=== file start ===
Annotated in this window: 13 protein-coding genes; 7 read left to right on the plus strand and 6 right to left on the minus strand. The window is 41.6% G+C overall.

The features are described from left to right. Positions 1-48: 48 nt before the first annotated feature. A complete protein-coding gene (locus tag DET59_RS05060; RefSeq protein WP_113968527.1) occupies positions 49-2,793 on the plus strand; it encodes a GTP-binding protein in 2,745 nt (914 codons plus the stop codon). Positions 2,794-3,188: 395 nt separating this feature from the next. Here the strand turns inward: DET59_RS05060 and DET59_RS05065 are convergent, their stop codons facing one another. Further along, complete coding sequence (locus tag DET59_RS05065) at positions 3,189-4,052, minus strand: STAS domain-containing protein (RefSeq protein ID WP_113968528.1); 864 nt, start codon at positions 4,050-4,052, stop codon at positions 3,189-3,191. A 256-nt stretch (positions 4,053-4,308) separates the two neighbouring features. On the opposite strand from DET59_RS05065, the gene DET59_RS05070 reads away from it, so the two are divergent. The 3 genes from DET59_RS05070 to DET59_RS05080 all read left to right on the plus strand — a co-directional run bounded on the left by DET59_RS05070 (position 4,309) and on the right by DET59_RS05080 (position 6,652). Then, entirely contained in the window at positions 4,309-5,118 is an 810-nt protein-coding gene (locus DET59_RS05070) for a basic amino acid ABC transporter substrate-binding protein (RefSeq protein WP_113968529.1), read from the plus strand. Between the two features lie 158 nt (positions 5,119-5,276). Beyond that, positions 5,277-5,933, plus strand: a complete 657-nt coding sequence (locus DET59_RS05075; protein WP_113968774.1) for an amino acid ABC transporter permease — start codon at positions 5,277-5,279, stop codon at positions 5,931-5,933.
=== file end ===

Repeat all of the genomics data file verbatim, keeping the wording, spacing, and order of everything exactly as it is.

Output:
Annotated in this window: 13 protein-coding genes; 7 read left to right on the plus strand and 6 right to left on the minus strand. The window is 41.6% G+C overall.

The features are described from left to right. Positions 1-48: 48 nt before the first annotated feature. A complete protein-coding gene (locus tag DET59_RS05060; RefSeq protein WP_113968527.1) occupies positions 49-2,793 on the plus strand; it encodes a GTP-binding protein in 2,745 nt (914 codons plus the stop codon). Positions 2,794-3,188: 395 nt separating this feature from the next. Here the strand turns inward: DET59_RS05060 and DET59_RS05065 are convergent, their stop codons facing one another. Further along, complete coding sequence (locus tag DET59_RS05065) at positions 3,189-4,052, minus strand: STAS domain-containing protein (RefSeq protein ID WP_113968528.1); 864 nt, start codon at positions 4,050-4,052, stop codon at positions 3,189-3,191. A 256-nt stretch (positions 4,053-4,308) separates the two neighbouring features. On the opposite strand from DET59_RS05065, the gene DET59_RS05070 reads away from it, so the two are divergent. The 3 genes from DET59_RS05070 to DET59_RS05080 all read left to right on the plus strand — a co-directional run bounded on the left by DET59_RS05070 (position 4,309) and on the right by DET59_RS05080 (position 6,652). Then, entirely contained in the window at positions 4,309-5,118 is an 810-nt protein-coding gene (locus DET59_RS05070) for a basic amino acid ABC transporter substrate-binding protein (RefSeq protein WP_113968529.1), read from the plus strand. Between the two features lie 158 nt (positions 5,119-5,276). Beyond that, positions 5,277-5,933, plus strand: a complete 657-nt coding sequence (locus DET59_RS05075; protein WP_113968774.1) for an amino acid ABC transporter permease — start codon at positions 5,277-5,279, stop codon at positions 5,931-5,933.